“Hurricanes and Halos”

By Dr. Abner Mality

“Hurricanes and Halos” is about as laid back as you can get and still be called metal. Ordinarily, that would mean a trip to the recycle bin, but this album is so well crafted and played that it becomes quite mesmerizing. It’s composed of equal parts doom metal, prog rock, blues rock and gentle psychedelia. Avatarium seems to handle each component equally well, which is no small feat.

Candlemass’ Leif Edling is no longer a band member per se, but his songwriting influence here is still very strong. “Into the Fire, Into the Storm” is a deceptively lively opening track…a driving hard rocker like a more restrained Candlemass. Attention is immediately drawn to the husky, bluesy female voice of Jennifer-Ann Smith, who is a refreshing change from the “precious” sounding divas of many doom and Gothic metal bands. “The Starless Sleep” has more doom leanings but oozes with classy melody. The differences of Avatarium appear on “Road To Jerusalem”, which is almost but not quite a ballad. The psychedelic and acid rock guitar work of Marc Jidell here is outstanding and way above many other similar bands.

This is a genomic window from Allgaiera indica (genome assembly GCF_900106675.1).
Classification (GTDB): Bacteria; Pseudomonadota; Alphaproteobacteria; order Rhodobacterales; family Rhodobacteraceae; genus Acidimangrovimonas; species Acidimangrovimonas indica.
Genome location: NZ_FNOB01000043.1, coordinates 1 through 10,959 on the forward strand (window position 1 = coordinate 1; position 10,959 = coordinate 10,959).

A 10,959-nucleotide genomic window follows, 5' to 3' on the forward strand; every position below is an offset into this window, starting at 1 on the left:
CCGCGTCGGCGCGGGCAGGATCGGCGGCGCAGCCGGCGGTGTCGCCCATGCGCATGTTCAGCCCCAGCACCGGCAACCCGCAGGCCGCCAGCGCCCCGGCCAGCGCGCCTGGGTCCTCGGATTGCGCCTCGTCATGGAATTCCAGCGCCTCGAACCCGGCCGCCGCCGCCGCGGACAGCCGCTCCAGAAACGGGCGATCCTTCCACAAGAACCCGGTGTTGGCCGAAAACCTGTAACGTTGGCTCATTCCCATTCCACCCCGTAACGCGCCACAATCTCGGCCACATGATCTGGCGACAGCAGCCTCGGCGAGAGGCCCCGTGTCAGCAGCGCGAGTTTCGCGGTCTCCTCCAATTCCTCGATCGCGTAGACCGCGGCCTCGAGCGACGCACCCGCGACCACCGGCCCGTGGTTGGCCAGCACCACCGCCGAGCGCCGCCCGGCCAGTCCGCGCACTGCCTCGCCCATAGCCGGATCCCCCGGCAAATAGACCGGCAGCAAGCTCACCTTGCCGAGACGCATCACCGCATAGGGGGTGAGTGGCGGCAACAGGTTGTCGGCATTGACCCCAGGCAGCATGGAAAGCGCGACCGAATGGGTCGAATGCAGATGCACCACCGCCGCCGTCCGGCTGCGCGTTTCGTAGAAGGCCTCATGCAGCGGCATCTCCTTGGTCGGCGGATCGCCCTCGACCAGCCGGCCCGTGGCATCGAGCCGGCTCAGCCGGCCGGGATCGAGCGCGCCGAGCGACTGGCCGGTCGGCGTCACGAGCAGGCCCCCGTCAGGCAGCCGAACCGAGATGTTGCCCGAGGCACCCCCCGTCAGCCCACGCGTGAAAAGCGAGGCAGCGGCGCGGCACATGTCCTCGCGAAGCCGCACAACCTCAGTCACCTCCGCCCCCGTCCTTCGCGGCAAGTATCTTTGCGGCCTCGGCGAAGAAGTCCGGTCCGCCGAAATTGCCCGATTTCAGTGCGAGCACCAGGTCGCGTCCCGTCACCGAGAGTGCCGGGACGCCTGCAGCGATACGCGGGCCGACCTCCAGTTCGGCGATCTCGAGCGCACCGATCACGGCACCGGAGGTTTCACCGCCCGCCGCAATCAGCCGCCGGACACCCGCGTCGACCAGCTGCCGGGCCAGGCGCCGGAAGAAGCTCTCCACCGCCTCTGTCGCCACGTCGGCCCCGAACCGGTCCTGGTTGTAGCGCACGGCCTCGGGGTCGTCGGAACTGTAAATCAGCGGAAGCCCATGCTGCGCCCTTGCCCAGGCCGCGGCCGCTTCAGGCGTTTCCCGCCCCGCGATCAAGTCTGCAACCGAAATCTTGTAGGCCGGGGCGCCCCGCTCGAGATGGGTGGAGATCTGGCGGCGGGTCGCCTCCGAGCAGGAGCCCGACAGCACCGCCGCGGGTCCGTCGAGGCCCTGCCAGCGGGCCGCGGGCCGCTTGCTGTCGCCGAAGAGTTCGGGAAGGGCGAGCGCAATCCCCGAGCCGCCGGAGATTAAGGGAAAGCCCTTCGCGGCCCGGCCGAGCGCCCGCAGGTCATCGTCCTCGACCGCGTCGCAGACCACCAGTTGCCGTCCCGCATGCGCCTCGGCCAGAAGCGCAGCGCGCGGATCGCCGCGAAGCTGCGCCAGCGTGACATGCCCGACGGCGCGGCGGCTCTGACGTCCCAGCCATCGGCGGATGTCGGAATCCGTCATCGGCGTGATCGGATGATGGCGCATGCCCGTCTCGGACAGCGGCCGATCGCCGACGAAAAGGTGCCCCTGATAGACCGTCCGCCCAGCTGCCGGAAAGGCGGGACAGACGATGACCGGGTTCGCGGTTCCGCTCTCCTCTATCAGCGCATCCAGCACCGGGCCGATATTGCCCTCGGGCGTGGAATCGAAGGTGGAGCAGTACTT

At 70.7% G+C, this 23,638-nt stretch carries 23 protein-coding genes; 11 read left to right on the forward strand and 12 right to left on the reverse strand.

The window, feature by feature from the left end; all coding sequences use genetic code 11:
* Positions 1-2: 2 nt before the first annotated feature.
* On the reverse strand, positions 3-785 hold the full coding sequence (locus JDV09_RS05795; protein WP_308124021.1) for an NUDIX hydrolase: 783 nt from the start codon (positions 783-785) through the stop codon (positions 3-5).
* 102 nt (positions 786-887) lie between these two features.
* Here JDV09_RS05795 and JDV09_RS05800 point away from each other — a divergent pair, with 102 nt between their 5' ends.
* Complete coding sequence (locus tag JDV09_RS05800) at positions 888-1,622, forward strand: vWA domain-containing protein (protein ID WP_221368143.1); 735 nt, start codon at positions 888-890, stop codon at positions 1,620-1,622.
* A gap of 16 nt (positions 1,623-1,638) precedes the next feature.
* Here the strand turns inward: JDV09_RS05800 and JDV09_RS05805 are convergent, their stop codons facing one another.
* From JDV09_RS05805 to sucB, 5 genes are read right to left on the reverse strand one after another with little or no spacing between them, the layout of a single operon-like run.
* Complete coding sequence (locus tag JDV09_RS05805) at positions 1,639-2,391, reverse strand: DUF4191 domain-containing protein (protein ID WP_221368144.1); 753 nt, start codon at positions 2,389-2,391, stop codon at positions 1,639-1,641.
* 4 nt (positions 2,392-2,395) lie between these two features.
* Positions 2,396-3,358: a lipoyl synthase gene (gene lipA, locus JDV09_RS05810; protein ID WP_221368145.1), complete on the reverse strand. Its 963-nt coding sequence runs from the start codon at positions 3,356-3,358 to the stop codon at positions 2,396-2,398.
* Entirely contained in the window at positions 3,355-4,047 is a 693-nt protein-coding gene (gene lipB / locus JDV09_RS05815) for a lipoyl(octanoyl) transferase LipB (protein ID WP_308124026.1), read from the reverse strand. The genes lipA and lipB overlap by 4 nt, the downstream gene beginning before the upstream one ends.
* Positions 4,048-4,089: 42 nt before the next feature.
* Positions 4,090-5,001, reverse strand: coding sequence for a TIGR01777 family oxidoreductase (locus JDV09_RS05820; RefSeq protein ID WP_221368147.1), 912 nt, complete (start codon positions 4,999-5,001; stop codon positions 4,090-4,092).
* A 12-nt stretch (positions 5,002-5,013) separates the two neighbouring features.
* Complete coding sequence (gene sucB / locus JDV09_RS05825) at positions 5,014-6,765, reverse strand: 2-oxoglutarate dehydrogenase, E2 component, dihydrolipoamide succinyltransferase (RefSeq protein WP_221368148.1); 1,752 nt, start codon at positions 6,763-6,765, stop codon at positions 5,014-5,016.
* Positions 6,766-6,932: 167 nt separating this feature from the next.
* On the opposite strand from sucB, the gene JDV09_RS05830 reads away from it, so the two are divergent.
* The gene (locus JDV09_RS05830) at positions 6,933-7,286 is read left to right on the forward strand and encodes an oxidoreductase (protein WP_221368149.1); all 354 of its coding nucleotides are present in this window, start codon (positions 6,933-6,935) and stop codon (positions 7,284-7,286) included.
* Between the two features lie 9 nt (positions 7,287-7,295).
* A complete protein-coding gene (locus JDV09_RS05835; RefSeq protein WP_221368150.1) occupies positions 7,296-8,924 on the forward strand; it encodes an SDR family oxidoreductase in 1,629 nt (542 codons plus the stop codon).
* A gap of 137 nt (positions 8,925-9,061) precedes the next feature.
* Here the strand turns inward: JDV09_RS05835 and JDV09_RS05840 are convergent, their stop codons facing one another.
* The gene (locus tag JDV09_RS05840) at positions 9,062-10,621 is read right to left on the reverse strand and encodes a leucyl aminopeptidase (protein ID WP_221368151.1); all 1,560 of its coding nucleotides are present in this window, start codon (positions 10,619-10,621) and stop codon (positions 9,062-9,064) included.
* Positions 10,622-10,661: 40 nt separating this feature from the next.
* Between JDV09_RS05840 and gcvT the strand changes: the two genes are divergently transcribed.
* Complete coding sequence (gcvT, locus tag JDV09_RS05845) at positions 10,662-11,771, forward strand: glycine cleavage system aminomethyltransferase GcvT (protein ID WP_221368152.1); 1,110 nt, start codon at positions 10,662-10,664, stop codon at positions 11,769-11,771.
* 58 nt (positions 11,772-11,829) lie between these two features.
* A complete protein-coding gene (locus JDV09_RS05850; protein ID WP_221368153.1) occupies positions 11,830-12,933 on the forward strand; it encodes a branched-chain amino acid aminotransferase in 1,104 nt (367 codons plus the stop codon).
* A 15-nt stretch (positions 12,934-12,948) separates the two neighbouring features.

“Medusa Child” and “The Sky At The Bottom of the Sea” are very 70’s influenced tunes that merge hard doom riffs with mellow and almost hippie-ish breaks.  “When Breath Turns to Aid” is a gentle and mysterious ballad that is truly haunting. This is not music for headbanging, but better suited to stargazing and contemplation.  “A Kiss From the End of the World” is another mixture of progressive and psychedelic  elements that drifts and meanders through hazy realms. The album ends with the title track, an odd ambient instrumental that is rather bewitching.

Avatarium have created something rather unique here. Those expecting a repeat of Candlemass or Gothic rock clichés will be disappointed but for a session of “head music”, this is quite intriguing.